Don’t forget you have the cost of bringing the pup home, which is rather large in and of itself. Getting a crate, either opting to buy one with a divider that is movable and adjusting it as the pup grows or buying new crates as the puppy outgrows each size, can range from 60-250 dollars. The costs of collars are about 10-15 dollars each and generally last a month as the pup is growing. Treats you would think are cheap and easy to find, right? Wrong. You are training a dog to become a huge part of your life. You have to be inventive and keep the pup’s nutritional needs in mind as well as providing incentive for your pup to want to train. You not only have to provide low value treats, but treats that are medium and high value to use in situations that are harder for your pup to leave or keep focus during. You have to learn to reinforce using not only the correct value treat but the proper rate of reinforcement for the situation. Which can get really pricey considering that you have to meet those pesky nutritional needs and are going to be training your pup pretty much non-stop all day every day. The situations your pup encounters are learning moments and you don’t want to miss a chance to reinforce or redirect a situation.
Vet bills are going to be huge considering they are going to need to check all joints in the pup as it matures to make sure it can do the job. Then there is checking the eyes, heart and thyroid to ensure they are all good to ensure the pups health nor behavior is affected. By the time all of that is done you are in the 2,000 dollar range. That isn’t even counting the spay or neuter and if you have a large breed which can be up to 400 dollars, or the gastroplexy which can run another 200 dollars to help protect your pup from gastric torsion in the case of bloat. Then there are the yearly shots and titers if you intend to travel, along with monthly flea/tick Heartworm medication. Don’t forget the intestinal parasites your pup is likely to come in contacts within its daily life and the fecals you will need to verify and treat anything intestinal. Then there is your actual gear for your dog, harness or vest, boots to protect their paws in extreme weather along with the hands free leashes. Then there is emergency care, insurance and grooming. It is beginning to sound pricey isn’t it? Good, because it is. It’s not unheard of to spend 5,000 the first 2 years in just upkeep and needed items.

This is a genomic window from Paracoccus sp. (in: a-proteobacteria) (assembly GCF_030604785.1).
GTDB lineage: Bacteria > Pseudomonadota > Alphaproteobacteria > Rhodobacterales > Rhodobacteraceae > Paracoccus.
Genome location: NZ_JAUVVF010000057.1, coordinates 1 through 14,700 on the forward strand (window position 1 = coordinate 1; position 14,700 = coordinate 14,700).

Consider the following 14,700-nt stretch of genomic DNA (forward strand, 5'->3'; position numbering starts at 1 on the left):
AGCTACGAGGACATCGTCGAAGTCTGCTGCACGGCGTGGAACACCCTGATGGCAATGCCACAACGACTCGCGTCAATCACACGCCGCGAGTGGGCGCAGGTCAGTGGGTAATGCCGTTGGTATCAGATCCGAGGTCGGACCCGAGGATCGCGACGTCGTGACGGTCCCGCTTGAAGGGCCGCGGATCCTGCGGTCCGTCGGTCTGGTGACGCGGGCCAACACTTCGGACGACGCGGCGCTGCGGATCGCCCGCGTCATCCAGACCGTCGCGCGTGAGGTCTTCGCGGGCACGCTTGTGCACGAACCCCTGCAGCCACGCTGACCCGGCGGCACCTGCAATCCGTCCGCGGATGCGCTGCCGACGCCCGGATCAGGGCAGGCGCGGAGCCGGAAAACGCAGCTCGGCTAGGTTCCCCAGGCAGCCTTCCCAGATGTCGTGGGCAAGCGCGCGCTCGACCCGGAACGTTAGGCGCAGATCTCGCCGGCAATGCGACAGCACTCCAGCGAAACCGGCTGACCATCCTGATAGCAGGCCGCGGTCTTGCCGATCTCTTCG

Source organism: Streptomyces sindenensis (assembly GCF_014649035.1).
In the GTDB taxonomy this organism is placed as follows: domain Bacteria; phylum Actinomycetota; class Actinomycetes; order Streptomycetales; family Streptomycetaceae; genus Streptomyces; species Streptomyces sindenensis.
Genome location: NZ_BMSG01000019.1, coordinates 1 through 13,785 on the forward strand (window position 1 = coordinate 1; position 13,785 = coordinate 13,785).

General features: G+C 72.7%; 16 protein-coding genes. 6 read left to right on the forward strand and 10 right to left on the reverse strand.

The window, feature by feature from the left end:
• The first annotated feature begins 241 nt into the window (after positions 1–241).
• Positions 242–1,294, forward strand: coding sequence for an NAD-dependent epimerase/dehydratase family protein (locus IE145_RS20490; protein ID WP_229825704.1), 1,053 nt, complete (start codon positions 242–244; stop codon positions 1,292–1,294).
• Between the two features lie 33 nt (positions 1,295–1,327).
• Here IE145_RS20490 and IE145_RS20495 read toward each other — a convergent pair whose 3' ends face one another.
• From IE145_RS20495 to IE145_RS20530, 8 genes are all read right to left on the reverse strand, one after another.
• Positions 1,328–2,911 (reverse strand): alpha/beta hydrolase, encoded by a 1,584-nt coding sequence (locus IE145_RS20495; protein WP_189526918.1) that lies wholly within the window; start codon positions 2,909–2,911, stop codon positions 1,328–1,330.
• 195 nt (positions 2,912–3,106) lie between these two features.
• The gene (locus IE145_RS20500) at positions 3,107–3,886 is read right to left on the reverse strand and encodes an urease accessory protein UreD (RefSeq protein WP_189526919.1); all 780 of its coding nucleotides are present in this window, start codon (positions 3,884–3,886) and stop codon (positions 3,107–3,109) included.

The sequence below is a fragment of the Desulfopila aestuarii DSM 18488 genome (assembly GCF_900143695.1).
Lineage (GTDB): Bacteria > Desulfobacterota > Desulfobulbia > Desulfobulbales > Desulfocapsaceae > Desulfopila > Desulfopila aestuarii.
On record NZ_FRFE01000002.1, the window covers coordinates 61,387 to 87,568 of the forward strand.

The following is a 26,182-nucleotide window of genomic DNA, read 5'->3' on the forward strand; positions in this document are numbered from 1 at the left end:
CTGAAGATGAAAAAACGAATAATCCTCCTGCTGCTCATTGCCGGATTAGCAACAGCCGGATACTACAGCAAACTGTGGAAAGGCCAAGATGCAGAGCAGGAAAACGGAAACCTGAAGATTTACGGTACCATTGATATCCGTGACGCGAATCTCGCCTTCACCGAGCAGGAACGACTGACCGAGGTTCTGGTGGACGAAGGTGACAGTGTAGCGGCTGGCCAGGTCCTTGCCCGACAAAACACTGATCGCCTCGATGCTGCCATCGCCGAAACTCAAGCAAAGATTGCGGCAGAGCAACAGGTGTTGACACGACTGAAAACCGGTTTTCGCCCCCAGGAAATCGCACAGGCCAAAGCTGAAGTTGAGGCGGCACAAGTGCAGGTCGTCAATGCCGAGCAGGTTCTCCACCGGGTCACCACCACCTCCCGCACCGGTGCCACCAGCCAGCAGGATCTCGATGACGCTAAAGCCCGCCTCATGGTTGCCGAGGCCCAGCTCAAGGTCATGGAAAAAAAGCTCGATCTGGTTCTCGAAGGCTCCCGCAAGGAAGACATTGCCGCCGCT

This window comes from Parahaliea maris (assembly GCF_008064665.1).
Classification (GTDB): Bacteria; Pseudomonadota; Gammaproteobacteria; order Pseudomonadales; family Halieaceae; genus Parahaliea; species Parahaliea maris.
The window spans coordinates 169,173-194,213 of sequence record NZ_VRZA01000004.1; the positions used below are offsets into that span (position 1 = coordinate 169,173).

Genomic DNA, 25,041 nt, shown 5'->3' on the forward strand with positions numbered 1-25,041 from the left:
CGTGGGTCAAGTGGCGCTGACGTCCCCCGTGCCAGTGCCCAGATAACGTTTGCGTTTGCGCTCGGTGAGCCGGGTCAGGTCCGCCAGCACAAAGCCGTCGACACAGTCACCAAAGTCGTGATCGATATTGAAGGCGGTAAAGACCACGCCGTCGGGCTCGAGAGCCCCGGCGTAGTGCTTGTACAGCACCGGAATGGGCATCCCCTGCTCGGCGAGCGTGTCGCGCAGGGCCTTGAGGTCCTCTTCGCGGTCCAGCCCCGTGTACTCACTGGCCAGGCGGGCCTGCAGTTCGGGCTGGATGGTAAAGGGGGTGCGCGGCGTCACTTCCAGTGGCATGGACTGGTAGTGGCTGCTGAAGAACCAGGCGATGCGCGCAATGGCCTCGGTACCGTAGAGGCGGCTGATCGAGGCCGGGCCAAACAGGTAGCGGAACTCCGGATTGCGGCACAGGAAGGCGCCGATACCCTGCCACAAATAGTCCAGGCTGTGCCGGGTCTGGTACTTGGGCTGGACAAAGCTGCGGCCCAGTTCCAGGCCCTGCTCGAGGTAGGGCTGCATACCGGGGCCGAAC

You can’t forget the cost of training either, which can reach into the thousands and take hundreds of hours. Finding time to do a puppy class is just the beginning of many classes you will need. There is not just teaching your dog to play nice with others, but to tolerate situations that most people don’t like let alone a normal dog. The level of obedience you have to achieve is insane and takes so much repetition and time that you are going to find yourself exhausted and frustrated. Then there is learning a whole new language to understand what your dog is feeling and saying in every situation so you never set them up to fail. Plus there is task training to help you with your disability which takes tons of patience and time.
If after all of that, are you still sure you want to do this? Can you give that much of yourself to another being? After all you are not only getting a dog, but training it to a higher level of training than most people ever think of. You are not just training a dog to be your partner, but training yourself.